[e2e] 100% NAT - a DoS proof internet

Joe Touch touch at ISI.EDU
Wed Feb 22 09:13:50 PST 2006

Saikat Guha wrote:
> On Wed, 2006-02-22 at 07:39 -0800, Joe Touch wrote:
>> Saikat Guha wrote:
>>> there is a service that allows you
>>> somehow publish your IP address and port
>> Let's say that place is behind a NAT. Then *it* needs to similarly
>> publish its address and port.
> or, this address and port may be hard-coded into clients as is the case
> with the DNS root servers. Alternatively, if DNS is around, the address
> and port can be published there. In any event, yes, this service needs
> to be publicly accessible.
>> The DNS is part of the IP architecture. The service above must be
>> OUTSIDE the NAT architecture.
> Just as DNS is useless unless clients know the _IP_ of the root, a
> NAT'ed Internet is useless unless the clients can publicly reach the
> rendezvous. You cannot reach the DNS root using DNS, and you cannot
> reach the rendezvous that requires a rendezvous.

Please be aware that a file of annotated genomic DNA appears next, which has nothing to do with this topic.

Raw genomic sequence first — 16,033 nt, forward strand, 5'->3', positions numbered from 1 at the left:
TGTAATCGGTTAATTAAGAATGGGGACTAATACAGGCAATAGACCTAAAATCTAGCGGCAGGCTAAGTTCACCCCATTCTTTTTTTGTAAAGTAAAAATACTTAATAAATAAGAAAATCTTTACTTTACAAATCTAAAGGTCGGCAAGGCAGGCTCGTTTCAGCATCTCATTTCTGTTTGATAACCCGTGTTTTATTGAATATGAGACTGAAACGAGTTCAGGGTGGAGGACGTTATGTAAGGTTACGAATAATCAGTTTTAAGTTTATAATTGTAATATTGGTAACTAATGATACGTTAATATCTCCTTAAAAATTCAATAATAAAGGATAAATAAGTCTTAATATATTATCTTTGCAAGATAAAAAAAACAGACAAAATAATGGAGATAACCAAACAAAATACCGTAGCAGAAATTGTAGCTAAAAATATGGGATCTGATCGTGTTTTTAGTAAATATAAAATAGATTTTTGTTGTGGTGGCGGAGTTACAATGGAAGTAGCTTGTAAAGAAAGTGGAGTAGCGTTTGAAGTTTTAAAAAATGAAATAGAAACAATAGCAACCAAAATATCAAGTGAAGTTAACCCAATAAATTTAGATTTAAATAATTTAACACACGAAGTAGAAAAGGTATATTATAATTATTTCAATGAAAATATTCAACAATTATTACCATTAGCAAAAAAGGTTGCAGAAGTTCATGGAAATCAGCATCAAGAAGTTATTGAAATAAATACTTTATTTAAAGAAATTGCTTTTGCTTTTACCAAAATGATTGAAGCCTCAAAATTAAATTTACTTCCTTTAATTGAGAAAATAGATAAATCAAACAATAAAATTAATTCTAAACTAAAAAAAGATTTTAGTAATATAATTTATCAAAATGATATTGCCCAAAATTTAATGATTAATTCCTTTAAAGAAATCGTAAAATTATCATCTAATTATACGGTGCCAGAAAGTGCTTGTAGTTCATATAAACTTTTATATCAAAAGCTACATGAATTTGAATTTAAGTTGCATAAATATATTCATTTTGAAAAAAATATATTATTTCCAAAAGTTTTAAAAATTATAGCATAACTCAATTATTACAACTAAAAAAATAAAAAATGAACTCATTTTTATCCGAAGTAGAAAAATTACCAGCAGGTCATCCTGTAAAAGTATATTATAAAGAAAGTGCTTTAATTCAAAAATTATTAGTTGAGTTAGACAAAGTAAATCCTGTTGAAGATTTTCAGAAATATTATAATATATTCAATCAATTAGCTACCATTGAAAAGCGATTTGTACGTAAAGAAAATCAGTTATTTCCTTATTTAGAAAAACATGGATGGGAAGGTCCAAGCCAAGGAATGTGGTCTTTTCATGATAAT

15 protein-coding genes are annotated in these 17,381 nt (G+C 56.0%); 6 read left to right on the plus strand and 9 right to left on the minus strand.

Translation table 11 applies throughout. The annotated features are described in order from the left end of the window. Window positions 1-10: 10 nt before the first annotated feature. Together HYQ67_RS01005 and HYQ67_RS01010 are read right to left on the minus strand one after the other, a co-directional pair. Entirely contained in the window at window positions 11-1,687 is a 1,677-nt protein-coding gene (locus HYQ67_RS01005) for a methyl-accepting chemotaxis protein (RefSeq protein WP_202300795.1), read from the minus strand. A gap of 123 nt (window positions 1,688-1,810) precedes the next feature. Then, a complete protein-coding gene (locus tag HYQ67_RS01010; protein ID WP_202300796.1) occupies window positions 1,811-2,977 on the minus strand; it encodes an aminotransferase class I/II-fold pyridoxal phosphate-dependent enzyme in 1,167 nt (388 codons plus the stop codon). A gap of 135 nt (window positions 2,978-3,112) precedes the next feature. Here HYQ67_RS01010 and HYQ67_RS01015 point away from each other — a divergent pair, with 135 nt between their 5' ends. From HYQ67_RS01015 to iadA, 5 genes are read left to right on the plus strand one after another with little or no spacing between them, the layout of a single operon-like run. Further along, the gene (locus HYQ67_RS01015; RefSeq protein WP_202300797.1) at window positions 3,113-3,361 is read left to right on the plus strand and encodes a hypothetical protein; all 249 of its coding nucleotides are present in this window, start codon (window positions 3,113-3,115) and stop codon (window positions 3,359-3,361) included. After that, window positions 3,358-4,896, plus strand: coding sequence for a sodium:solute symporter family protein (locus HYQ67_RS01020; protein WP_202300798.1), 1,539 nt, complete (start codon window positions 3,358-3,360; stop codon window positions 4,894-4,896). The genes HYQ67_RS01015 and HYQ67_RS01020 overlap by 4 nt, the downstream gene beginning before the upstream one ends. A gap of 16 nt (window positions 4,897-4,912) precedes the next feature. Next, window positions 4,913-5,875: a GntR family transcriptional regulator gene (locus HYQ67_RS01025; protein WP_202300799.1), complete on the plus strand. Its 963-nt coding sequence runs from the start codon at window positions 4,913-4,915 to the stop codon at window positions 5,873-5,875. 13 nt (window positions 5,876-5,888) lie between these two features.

> I don't understand your distinction for considering one inside, and the
> other outside the respective architectures.

Fair enough.  The DNS is optional in the Internet.

In the Internet, if I am behind a NAT and want to reach you, I need to
know your public IP address and the port that you will listen on.

You do NOT need to know _I_ will contact you, you do not need to know my
IP address, and you do not need to know my source port; you can accept
'any incoming'.

NATs don't work that way - my knowing your contact info isn't enough;
you need to know I'm coming. Destination address and port are
insufficient to demultiplex incoming calls; you NEED source address and
port, and you NEED a DNS-like structure to accomplish that.

I'll grant that the DNS sits outside the Internet network architecture
the same way that NAT-host registries do. But NAT'd systems are a
network structure that won't forward packets unless such a service
exists; the Internet doesn't require that.


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